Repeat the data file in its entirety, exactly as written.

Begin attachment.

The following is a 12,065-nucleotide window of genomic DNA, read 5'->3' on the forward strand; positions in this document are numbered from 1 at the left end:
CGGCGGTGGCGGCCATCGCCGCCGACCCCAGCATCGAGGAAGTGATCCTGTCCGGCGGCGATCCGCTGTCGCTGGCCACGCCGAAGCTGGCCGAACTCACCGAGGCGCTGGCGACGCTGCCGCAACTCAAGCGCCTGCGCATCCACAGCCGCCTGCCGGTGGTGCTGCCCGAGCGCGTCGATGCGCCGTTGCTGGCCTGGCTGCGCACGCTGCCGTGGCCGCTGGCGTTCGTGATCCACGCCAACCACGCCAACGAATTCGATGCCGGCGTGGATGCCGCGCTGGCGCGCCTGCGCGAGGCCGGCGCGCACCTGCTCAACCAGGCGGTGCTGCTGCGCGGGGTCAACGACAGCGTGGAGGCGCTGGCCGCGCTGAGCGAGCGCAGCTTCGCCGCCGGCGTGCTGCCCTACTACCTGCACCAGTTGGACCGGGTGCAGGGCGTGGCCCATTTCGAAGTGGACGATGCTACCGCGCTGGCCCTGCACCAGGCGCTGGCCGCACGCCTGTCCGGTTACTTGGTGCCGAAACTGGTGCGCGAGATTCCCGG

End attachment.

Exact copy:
The following is a 12,065-nucleotide window of genomic DNA, read 5'->3' on the forward strand; positions in this document are numbered from 1 at the left end:
CGGCGGTGGCGGCCATCGCCGCCGACCCCAGCATCGAGGAAGTGATCCTGTCCGGCGGCGATCCGCTGTCGCTGGCCACGCCGAAGCTGGCCGAACTCACCGAGGCGCTGGCGACGCTGCCGCAACTCAAGCGCCTGCGCATCCACAGCCGCCTGCCGGTGGTGCTGCCCGAGCGCGTCGATGCGCCGTTGCTGGCCTGGCTGCGCACGCTGCCGTGGCCGCTGGCGTTCGTGATCCACGCCAACCACGCCAACGAATTCGATGCCGGCGTGGATGCCGCGCTGGCGCGCCTGCGCGAGGCCGGCGCGCACCTGCTCAACCAGGCGGTGCTGCTGCGCGGGGTCAACGACAGCGTGGAGGCGCTGGCCGCGCTGAGCGAGCGCAGCTTCGCCGCCGGCGTGCTGCCCTACTACCTGCACCAGTTGGACCGGGTGCAGGGCGTGGCCCATTTCGAAGTGGACGATGCTACCGCGCTGGCCCTGCACCAGGCGCTGGCCGCACGCCTGTCCGGTTACTTGGTGCCGAAACTGGTGCGCGAGATTCCCGG